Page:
Master of Women's Health (Thesis)

Course 827-AA (2008)

Note: This is an archived Handbook entry from 2008. Search for this in the current handbook

Year and Campus: 2008
Fees Information: Subject EFTSL, Level, Discipline & Census Date
Level: Graduate/Postgraduate


Course Coordinator:Associate Professor Jane Fisher Key Centre for Women's Health in Society School of Population Health Tel: +61 3 8344 8819 Fax: +61 3 9347 9824 Email: Course Administrator:Ms Jennifer Sievers Key Centre for Women's Health in Society School of Population Health Tel: +61 3 8344 4333 Fax: +61 3 9347 9824 Email:
Course Overview:

The Master of Women's Health (by Research) provides students with training to design and conduct research on a selected topic in women's health. Candidates will develop advanced methodological skills, be equipped to carry out a critical review of existing research literature and analyze the findings of their research. The research report of 40,000 words will ordinarily represent the equivalent of not less than one year full time research. The course will enhance students' knowledge and skills in conducting women's health research.


On completion of the Master of Women's Health (by research), students will have:

  • an advanced capacity to design, conduct and evaluate research in women's health;
  • highly developed cognitive, analytic and problem solving skills;
  • informed respect for the principles, disciplines, values and ethics of women's health research;
  • a capacity to articulate their knowledge and understanding of the research conducted in thesis form;
  • an advanced capacity for independent critical thought and the ability to apply gender analysis in women's health research;
  • a profound respect for truth and intellectual integrity, and for the ethics of scholarship;
  • an understanding of the significance and value of their knowledge to the wider community;
  • a capacity to engage in constructive public discourse and to speak out against prejudice, injustice and the abuse of power;
  • awareness of advanced communications technologies and modalities including working skills in the application of computer systems and software and a receptiveness to the opportunities offered by new technologies.

Course Structure & Available Subjects: This is a research-only course consisting of the completion of a 30,000-word research thesis.

Subject Options:


Students must complete the following subject:

Study Period Commencement:
Credit Points:
RHD First Half Year, RHD Second Half Year
Entry Requirements:
  • A Post/Graduate Diploma in Women's Health with an average of at least H2B (70%), or equivalent, OR
  • A four year degree in a health-related field or the social sciences, or equivalent, with an average of at least H2B (70%), or equivalent, OR
  • An undergraduate degree in medicine

Admission is conditional on approval of an appropriate academic research supervisor within the School of Population Health.

Core Participation Requirements:

For the purposes of considering request for Reasonable Adjustments under the Disability Standards for Education (Cwth 2005), and Student Support and Engagement Policy, academic requirements for this subject are articulated in the Subject Overview, Learning Outcomes, Assessment and Generic Skills sections of this entry.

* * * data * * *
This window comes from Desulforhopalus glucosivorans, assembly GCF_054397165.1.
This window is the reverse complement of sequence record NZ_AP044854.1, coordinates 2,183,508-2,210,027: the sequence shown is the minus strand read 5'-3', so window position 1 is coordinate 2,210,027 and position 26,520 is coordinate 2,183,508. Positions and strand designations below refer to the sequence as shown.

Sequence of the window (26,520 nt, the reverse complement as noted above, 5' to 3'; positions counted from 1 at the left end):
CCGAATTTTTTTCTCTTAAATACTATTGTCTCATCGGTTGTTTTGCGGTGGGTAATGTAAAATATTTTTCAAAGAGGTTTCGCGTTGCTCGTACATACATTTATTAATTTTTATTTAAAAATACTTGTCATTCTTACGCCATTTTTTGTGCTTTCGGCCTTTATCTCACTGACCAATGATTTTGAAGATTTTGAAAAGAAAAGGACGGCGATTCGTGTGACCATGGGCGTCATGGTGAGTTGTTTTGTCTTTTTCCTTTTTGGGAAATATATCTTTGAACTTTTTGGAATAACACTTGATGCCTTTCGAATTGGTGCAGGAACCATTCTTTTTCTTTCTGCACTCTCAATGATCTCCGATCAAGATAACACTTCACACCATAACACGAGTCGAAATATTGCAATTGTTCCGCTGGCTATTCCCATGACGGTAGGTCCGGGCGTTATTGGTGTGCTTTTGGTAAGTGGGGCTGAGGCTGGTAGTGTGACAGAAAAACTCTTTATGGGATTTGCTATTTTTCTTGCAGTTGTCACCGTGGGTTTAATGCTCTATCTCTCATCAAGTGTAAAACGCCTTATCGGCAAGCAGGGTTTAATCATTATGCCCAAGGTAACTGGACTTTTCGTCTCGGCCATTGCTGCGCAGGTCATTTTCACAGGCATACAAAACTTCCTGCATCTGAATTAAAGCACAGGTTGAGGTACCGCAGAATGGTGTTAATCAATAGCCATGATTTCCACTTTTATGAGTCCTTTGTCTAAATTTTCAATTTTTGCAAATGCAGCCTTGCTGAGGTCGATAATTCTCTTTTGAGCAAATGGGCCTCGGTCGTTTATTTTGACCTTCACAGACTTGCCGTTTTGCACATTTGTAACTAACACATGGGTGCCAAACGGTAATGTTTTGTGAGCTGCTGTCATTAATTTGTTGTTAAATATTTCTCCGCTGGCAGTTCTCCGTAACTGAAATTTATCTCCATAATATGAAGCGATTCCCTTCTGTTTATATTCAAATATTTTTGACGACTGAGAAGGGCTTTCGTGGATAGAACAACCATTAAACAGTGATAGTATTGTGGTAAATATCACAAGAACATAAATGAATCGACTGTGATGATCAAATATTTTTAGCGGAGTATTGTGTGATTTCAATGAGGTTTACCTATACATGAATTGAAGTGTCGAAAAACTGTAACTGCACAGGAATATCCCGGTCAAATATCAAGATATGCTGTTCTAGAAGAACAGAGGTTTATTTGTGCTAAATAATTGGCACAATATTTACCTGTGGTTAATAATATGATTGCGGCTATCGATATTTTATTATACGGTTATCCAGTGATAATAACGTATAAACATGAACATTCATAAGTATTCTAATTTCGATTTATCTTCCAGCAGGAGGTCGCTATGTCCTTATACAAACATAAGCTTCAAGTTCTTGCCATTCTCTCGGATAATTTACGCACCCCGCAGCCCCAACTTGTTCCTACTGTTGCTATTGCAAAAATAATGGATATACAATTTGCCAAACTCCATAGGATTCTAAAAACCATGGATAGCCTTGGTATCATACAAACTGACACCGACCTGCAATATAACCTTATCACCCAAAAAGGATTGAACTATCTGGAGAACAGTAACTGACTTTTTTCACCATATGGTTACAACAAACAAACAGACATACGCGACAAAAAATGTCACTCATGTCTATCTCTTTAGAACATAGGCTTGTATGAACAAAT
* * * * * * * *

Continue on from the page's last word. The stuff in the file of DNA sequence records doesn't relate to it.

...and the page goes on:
It is University policy to take all reasonable steps to minimise the impact of disability upon academic study, and reasonable adjustments will be made to enhance a student's participation in the University's programs. Students who feel their disability may impact on meeting the requirements of this subject are encouraged to discuss this matter with a Faculty Student Adviser and Student Equity and Disability Support:

Graduate Attributes: The Melbourne Experience enables our graduates to become: Academically excellent:have a strong sense of intellectual integrity and the ethics of scholarshiphave in-depth knowledge of their specialist discipline(s)reach a high level of achievement in writing, generic research activities, problem-solving and communicationbe critical and creative thinkers, with an aptitude for continued self-directed learningbe adept at learning in a range of ways, including through information and communication technologiesKnowledgeable across disciplines:examine critically, synthesise and evaluate knowledge across a broad range of disciplinesexpand their analytical and cognitive skills through learning experiences in diverse subjectshave the capacity to participate fully in collaborative learning and to confront unfamiliar problemshave a set of flexible and transferable skills for different types of employmentLeaders in communities:initiate and implement constructive change in their communities, including professions and workplaceshave excellent interpersonal and decision-making skills, including an awareness of personal strengths and limitationsmentor future generations of learnersengage in meaningful public discourse, with a profound awareness of community needsAttuned to cultural diversity:value different culturesbe well-informed citizens able to contribute to their communities wherever they choose to live and workhave an understanding of the social and cultural diversity in our communityrespect indigenous knowledge, cultures and valuesActive global citizens:accept social and civic responsibilitiesbe advocates for improving the sustainability of the environmenthave a broad global understanding, with a high regard for human rights, equity and ethics
Generic Skills: Please see Course Objectives.
Links to further information: Web:

Prospective students should contact the Course Coordinator or Academic Programs Office (contact details below) to discuss the development of a research proposal and the availability of a supervisor.

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